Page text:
The result is keys that feature surprisingly stiff resistance of 65 newtons with a travel of 1.8mm. For the sake of comparison, a standard MX Red switch has 45 newtons of resistance and 4mm of travel. Considering that the ULP switch is just 3.5mm tall, less than a quarter of the height of a standard switch, it’s an impressive bit of engineering. (And unlike the MX switch, it’ll be decades before anyone can legally copy the design—ka-ching.)
So considering just how much thinner the K100 is versus a conventional mechanical keyboard, it’s amazing how well it feels under your fingers. In fact at 16mm tall without the feet extended, the entire keyboard is thinner than one standard MX switch, even without a keycap. But neither Corsair nor Cherry can work miracles. The K100 Air feels good to type and game on, but it’s still essentially a laptop design in a full-sized desktop keyboard, and you shouldn’t expect more than that. It’s a really, really nice laptop keyboard, and the stiff, springy keys feel better than anything close to this design with a membrane structure, like the Apple Magic Keyboard or even the Lenovo ThinkPad TrackPoint Keyboard.
Even so, gamers and typists who’ve grown accustomed to more regular mechanical boards might take a while to transition to the thinner setup. I had trouble getting into a groove based on the height of the deck alone, even with the double-stage feet extended. (And incidentally, Corsair, it’s awfully cheeky to make a keyboard this expensive and not include a wrist rest.) If you’re considering the K100 Air, I strongly suggest you try it out in a retail store or test the identical key switches on the new Corsair Voyager or Alienware M15 or M17 (where it’s a pricey upgrade) before putting down nearly $300 on this keyboard.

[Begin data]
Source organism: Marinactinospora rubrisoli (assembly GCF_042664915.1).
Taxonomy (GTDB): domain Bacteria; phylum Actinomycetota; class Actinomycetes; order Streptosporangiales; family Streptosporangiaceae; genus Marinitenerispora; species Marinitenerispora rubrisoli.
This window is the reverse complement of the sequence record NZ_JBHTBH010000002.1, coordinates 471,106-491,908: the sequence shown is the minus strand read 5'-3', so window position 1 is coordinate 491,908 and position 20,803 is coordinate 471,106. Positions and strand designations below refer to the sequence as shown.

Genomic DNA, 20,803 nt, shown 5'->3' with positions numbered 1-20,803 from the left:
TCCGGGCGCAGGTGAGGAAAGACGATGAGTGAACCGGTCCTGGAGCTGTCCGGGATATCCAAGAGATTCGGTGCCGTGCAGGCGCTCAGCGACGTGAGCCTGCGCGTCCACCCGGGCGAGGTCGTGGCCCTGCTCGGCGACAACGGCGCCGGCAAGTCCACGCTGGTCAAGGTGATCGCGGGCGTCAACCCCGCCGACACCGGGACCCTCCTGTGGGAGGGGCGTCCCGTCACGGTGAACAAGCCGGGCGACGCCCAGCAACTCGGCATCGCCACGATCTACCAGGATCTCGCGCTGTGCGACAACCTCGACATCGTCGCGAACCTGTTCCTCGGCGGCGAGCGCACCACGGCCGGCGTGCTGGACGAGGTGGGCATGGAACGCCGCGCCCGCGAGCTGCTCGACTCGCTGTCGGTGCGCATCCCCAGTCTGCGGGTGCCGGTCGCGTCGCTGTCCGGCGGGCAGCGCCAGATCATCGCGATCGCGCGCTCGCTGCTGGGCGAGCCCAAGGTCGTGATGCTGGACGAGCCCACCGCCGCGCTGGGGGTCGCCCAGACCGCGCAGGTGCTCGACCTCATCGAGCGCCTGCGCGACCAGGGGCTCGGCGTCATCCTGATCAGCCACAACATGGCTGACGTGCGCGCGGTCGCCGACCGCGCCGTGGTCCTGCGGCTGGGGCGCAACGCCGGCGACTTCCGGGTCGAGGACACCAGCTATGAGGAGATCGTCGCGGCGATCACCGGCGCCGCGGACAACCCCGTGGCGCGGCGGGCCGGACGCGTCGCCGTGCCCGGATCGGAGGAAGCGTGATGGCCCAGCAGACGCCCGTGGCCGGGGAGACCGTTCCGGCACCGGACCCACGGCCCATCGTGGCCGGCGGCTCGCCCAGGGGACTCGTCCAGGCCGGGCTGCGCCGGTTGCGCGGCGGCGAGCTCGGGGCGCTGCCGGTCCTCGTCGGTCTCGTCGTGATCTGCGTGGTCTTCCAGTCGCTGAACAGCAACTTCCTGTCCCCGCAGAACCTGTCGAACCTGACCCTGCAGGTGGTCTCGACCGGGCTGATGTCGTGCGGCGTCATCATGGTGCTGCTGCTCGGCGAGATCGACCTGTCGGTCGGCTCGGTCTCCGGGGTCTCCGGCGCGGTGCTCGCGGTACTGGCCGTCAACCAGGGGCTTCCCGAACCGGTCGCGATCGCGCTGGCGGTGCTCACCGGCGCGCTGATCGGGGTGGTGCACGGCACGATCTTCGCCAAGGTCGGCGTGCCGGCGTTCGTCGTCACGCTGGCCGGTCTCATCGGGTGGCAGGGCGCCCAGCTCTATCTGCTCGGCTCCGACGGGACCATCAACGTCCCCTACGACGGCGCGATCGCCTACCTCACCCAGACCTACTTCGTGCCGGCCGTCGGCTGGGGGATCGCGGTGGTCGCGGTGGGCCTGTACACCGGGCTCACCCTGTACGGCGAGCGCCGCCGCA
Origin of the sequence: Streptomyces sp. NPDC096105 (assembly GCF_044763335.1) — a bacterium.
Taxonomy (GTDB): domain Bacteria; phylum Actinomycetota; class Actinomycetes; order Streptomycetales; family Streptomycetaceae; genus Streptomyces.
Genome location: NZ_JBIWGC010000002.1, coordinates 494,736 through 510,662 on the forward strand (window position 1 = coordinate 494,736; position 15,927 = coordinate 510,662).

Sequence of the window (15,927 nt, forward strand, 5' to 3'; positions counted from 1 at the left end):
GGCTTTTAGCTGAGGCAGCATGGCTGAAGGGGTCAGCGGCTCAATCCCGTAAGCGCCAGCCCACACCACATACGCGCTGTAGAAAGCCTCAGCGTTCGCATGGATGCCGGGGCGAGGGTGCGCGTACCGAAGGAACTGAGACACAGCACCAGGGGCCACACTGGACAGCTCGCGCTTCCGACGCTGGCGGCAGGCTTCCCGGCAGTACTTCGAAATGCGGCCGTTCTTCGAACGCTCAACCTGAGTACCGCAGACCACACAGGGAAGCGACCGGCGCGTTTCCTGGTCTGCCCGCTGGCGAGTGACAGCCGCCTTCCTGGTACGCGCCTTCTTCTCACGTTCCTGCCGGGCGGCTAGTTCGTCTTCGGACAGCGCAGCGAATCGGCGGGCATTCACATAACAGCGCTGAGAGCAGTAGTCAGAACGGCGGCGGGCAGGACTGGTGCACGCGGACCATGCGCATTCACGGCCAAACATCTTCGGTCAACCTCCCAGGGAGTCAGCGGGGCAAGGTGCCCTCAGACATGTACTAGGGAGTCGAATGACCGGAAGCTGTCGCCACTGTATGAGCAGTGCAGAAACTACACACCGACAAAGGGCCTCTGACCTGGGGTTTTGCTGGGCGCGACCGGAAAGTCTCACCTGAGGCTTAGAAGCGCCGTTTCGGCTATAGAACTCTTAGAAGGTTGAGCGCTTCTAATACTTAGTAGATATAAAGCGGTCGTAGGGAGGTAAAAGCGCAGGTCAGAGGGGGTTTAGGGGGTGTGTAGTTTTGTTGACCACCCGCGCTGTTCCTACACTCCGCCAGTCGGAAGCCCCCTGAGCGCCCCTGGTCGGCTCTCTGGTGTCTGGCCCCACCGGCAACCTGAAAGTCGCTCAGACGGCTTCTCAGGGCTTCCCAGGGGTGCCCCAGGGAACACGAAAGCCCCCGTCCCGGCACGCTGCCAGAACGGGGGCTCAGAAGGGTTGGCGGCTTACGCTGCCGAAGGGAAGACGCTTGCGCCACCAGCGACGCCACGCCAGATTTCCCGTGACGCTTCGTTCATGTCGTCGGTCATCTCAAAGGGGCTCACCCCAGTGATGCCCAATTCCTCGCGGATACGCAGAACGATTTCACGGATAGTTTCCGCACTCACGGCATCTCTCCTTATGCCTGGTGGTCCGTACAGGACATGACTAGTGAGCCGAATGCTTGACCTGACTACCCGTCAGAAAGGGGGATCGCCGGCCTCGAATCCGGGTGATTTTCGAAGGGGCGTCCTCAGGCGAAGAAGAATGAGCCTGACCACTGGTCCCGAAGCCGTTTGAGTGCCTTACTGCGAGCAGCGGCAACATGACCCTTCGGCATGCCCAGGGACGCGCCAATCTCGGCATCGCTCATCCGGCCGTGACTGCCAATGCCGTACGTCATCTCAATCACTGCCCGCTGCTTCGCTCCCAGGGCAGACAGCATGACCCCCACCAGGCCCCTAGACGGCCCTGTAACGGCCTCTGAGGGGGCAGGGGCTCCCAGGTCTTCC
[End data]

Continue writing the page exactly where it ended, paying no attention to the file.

Oh, and one last thing: The design of the Cherry ULP switches is such that you won’t be able to take off or replace the plastic keycaps, so customization options are out the window. You’d better hope the finish of the keys stands the test of time.
The rest of the board